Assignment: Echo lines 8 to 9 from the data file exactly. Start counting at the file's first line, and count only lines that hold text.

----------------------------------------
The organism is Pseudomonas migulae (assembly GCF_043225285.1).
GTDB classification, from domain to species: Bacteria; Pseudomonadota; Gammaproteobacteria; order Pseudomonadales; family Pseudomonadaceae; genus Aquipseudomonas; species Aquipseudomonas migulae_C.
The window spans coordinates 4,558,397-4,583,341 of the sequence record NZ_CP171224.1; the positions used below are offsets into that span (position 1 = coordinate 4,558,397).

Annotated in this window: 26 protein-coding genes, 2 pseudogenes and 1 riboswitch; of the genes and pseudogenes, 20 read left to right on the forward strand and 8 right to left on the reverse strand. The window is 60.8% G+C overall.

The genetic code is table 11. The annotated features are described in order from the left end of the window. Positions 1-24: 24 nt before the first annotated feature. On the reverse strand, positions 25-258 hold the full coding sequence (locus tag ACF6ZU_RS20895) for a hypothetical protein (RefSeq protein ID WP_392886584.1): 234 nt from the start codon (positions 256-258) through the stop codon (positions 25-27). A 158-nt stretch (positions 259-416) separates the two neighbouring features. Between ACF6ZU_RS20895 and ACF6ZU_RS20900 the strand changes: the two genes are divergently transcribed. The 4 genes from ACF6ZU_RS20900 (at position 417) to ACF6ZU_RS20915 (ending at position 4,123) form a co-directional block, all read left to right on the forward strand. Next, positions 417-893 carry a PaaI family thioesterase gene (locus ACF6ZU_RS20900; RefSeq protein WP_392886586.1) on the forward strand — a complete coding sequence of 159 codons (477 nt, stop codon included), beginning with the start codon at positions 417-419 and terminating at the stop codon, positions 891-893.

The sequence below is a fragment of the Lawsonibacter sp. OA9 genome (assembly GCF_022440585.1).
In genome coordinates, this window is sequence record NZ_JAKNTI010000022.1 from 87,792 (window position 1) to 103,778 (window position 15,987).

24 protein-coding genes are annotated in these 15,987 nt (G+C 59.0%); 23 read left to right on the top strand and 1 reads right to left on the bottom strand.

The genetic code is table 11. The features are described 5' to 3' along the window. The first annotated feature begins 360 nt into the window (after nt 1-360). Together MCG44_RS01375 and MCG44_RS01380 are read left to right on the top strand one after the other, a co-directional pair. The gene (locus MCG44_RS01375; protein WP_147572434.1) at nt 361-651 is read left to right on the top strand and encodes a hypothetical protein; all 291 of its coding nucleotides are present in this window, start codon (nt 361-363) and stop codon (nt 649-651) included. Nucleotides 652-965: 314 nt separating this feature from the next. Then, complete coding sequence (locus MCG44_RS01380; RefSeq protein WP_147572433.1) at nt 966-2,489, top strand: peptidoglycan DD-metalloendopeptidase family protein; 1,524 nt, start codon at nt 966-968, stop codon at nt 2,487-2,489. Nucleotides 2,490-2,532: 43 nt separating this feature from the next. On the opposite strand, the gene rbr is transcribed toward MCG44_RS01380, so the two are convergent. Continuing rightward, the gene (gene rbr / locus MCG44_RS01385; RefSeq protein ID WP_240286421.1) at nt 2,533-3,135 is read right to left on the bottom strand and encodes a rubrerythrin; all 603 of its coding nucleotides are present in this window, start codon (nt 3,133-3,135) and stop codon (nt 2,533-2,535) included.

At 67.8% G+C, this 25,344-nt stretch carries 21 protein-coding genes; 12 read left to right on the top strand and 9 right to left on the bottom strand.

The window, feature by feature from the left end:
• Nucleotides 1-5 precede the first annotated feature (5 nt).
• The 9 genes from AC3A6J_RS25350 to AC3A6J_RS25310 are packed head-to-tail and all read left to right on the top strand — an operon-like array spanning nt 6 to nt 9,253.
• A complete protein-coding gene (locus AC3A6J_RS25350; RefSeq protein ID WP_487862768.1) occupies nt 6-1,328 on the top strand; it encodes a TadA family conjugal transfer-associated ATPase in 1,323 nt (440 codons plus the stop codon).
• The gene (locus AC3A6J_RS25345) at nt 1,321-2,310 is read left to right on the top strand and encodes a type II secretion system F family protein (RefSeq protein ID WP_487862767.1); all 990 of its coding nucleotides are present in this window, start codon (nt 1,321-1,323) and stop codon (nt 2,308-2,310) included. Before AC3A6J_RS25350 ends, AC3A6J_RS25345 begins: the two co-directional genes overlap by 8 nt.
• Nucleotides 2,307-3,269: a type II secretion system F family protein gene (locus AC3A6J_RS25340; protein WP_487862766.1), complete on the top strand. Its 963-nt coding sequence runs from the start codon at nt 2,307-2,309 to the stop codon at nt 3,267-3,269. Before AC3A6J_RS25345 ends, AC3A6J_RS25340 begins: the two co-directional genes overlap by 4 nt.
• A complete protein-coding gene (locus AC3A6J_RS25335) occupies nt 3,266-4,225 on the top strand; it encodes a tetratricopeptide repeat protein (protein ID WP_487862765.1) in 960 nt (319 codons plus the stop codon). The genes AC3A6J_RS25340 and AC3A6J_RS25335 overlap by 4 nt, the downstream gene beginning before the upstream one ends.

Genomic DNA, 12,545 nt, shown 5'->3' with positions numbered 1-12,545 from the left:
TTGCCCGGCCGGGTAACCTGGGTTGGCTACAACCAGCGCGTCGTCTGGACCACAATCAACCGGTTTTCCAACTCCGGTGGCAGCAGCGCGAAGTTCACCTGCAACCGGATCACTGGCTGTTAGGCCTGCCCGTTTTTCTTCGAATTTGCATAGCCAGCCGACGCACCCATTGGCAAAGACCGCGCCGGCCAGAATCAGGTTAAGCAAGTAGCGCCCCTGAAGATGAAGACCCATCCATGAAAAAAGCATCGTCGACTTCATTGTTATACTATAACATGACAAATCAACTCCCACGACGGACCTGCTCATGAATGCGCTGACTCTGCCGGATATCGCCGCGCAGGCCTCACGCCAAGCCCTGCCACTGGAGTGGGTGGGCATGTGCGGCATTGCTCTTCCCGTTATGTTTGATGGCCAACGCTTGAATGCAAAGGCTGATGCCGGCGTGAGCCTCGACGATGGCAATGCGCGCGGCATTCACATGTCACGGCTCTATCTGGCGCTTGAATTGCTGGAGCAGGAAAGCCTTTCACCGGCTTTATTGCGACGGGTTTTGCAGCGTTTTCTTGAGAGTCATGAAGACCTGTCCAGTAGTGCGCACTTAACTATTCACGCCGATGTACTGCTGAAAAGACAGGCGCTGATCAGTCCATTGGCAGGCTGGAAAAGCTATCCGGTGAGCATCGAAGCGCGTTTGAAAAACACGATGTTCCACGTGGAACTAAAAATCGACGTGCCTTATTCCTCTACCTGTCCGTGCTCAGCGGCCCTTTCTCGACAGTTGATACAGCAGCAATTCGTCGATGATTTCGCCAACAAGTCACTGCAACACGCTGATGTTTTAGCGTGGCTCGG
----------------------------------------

24 protein-coding genes are annotated in these 15,987 nt (G+C 59.0%); 23 read left to right on the top strand and 1 reads right to left on the bottom strand.

The genetic code is table 11. The features are described 5' to 3' along the window. The first annotated feature begins 360 nt into the window (after nt 1-360). Together MCG44_RS01375 and MCG44_RS01380 are read left to right on the top strand one after the other, a co-directional pair. The gene (locus MCG44_RS01375; protein WP_147572434.1) at nt 361-651 is read left to right on the top strand and encodes a hypothetical protein; all 291 of its coding nucleotides are present in this window, start codon (nt 361-363) and stop codon (nt 649-651) included. Nucleotides 652-965: 314 nt separating this feature from the next. Then, complete coding sequence (locus MCG44_RS01380; RefSeq protein WP_147572433.1) at nt 966-2,489, top strand: peptidoglycan DD-metalloendopeptidase family protein; 1,524 nt, start codon at nt 966-968, stop codon at nt 2,487-2,489. Nucleotides 2,490-2,532: 43 nt separating this feature from the next. On the opposite strand, the gene rbr is transcribed toward MCG44_RS01380, so the two are convergent. Continuing rightward, the gene (gene rbr / locus MCG44_RS01385; RefSeq protein ID WP_240286421.1) at nt 2,533-3,135 is read right to left on the bottom strand and encodes a rubrerythrin; all 603 of its coding nucleotides are present in this window, start codon (nt 3,133-3,135) and stop codon (nt 2,533-2,535) included.